An exhibition game between the Samsung Lions and the KIA Tigers on March 23rd, 2013. [Image: Wikimedia User Choi 2451]

American Sports Fans Turn to South Korean Baseball amid Pandemic


In the past few months, there has been a dearth of live sports on TV due to the COVID-19 pandemic. Deemed too risky, professional sports leagues in the United States have been delayed until the coronavirus situation improves. Fans might be surprised to see a familiar sight on ESPN, however: live baseball. The difference is that the player names on the jerseys are in Korean, and the games are taking place halfway across the world. That doesn’t mean American fans can’t enjoy the Korean version of the game they know so well, though; the rules are essentially the same, and there is a wide variety of talent.

A few Americans currently play in the Korean Baseball Organization (KBO) in fact, representing some of that talent. Among others, American Tyler Saladino, former infielder for the Chicago White Sox and Milwaukee Brewers, is now an infielder for the Samsung Lions, as well as Adrian Sampson, another American, is a pitcher for the Lotte Giants. Quite a few South Korean athletes have played in the MLB as well. Ryu Hyun-Jin became one of the best pitchers in South Korea before signing a six-year, $36 million contract with the Los Angeles Dodgers. He is now known as one of the best pitchers in the league and is currently signed with the Toronto Blue Jays. The exchange of players between the two countries showcases their shared passion for baseball and the abundance of talent that exists in both countries.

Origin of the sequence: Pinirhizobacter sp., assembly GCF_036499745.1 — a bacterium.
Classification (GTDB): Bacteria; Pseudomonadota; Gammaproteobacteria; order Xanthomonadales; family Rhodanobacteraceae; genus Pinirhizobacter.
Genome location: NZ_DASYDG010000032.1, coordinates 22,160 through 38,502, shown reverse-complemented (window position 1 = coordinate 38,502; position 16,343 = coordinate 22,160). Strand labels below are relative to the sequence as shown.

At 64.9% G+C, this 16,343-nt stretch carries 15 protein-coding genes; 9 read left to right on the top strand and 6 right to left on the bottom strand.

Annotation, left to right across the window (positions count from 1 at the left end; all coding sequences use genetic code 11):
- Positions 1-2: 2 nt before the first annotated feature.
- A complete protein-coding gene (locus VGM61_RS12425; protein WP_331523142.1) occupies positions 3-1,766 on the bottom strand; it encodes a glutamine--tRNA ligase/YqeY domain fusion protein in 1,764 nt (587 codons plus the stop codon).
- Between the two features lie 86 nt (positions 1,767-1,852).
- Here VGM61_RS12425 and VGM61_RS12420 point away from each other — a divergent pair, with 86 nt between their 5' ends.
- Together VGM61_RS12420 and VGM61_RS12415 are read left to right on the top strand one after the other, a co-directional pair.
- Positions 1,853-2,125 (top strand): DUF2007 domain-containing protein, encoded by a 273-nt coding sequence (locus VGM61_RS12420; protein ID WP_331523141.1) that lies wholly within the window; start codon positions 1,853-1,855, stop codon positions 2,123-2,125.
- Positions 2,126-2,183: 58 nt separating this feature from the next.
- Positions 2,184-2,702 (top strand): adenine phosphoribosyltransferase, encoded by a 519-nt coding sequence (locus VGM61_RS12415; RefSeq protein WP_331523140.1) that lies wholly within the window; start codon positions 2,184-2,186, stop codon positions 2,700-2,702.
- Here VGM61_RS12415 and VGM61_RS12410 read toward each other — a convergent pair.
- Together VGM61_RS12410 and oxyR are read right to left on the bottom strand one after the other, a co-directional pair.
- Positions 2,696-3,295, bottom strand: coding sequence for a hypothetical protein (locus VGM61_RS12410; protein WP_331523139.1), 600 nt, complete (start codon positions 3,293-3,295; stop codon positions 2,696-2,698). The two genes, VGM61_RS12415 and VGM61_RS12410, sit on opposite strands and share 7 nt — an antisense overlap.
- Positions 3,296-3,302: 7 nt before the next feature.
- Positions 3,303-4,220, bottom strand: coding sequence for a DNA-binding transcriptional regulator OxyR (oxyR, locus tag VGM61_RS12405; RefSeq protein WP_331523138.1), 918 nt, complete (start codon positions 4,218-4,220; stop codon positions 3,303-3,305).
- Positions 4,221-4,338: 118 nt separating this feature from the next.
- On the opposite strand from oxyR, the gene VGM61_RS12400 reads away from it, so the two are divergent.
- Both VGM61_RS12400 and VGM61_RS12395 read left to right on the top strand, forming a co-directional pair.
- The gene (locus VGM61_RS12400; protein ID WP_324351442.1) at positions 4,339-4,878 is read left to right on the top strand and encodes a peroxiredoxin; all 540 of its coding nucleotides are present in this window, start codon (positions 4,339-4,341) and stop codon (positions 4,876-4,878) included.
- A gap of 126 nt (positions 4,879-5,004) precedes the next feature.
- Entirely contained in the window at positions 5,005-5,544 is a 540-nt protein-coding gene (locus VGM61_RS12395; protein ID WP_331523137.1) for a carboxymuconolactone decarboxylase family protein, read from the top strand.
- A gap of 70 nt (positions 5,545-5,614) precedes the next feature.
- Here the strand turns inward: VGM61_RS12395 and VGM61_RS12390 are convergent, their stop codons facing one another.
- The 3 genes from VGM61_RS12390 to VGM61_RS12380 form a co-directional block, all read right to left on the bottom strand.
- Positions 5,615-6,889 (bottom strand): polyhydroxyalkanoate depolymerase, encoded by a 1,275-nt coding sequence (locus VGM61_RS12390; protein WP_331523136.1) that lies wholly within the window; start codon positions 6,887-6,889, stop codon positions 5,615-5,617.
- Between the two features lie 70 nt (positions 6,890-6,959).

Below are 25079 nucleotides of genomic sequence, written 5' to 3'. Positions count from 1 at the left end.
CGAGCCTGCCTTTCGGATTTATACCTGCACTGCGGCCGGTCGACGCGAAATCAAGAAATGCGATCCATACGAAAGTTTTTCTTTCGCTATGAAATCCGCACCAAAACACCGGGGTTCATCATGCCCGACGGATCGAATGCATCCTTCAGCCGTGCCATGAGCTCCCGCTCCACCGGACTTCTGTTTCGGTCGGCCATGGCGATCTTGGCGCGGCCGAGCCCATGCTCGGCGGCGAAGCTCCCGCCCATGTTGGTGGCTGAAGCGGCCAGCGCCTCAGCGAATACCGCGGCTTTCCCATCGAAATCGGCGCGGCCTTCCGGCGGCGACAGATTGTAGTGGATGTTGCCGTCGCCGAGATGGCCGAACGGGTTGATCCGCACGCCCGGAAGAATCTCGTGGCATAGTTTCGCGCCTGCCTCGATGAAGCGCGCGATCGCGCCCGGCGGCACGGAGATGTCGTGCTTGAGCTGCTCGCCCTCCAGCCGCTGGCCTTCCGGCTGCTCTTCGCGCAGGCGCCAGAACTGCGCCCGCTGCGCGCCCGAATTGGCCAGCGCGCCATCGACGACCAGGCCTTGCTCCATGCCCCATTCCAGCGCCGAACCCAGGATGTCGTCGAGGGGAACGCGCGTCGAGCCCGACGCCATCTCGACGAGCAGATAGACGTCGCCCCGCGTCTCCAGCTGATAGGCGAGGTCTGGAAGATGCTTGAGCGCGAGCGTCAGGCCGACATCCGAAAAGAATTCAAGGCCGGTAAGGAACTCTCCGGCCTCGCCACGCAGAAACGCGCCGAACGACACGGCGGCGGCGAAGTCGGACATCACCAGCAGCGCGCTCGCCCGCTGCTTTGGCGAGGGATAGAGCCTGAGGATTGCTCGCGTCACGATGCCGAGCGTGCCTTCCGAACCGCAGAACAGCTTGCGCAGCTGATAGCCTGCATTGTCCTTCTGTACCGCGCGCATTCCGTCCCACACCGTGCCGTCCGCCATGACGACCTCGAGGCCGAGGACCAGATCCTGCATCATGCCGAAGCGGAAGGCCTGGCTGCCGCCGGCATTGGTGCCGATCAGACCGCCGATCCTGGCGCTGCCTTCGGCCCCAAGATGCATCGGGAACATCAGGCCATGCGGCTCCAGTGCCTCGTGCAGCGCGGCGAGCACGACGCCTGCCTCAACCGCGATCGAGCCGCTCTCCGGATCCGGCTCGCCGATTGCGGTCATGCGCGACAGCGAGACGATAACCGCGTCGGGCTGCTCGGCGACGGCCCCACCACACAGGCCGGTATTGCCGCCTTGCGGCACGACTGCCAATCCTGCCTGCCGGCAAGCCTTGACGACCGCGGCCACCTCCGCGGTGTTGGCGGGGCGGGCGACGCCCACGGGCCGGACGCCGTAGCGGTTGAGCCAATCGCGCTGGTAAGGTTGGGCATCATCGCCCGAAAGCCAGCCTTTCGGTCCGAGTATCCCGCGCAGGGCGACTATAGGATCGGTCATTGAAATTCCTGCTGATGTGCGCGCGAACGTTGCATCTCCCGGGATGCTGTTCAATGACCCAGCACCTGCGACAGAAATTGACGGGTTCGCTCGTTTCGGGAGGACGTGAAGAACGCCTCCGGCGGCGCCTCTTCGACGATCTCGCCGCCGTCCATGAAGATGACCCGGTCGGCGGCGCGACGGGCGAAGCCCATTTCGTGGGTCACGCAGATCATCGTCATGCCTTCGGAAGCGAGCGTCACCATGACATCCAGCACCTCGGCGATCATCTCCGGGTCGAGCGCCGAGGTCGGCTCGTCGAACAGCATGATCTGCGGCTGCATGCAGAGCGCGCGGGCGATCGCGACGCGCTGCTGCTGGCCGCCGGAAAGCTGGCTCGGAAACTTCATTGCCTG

Today, baseball is the most popular sport in South Korea, according to a 2019 survey in which 62% of respondents said they were fans of baseball. The sport was introduced to the Korean peninsula in the late 19th century, and the Korean Baseball Organization was founded in 1982. South Korea has become one of the most well-known countries in the world for the sport, winning the bronze medal at the Olympics in 2000 and the gold medal in 2008.

Games happen live early in the morning for American fans, but recordings of the games are often also played in the afternoon on ESPN. Their first KBO broadcast in early May had around 173,000 viewers watching, and the channel has been broadcasting a game every day except for Mondays, which the KBO has off. A limited number of fans have even been allowed back into the stadiums, considering South Korea’s tight rein on the coronavirus pandemic, giving the games a previously absent and albeit less boisterous live audience feel.

Andy Eller is a research intern in the young professionals program at the East-West Center. He is currently a fourth year student at the University of Chicago studying law, letters, and society, and minoring in East Asian Languages and Civilizations.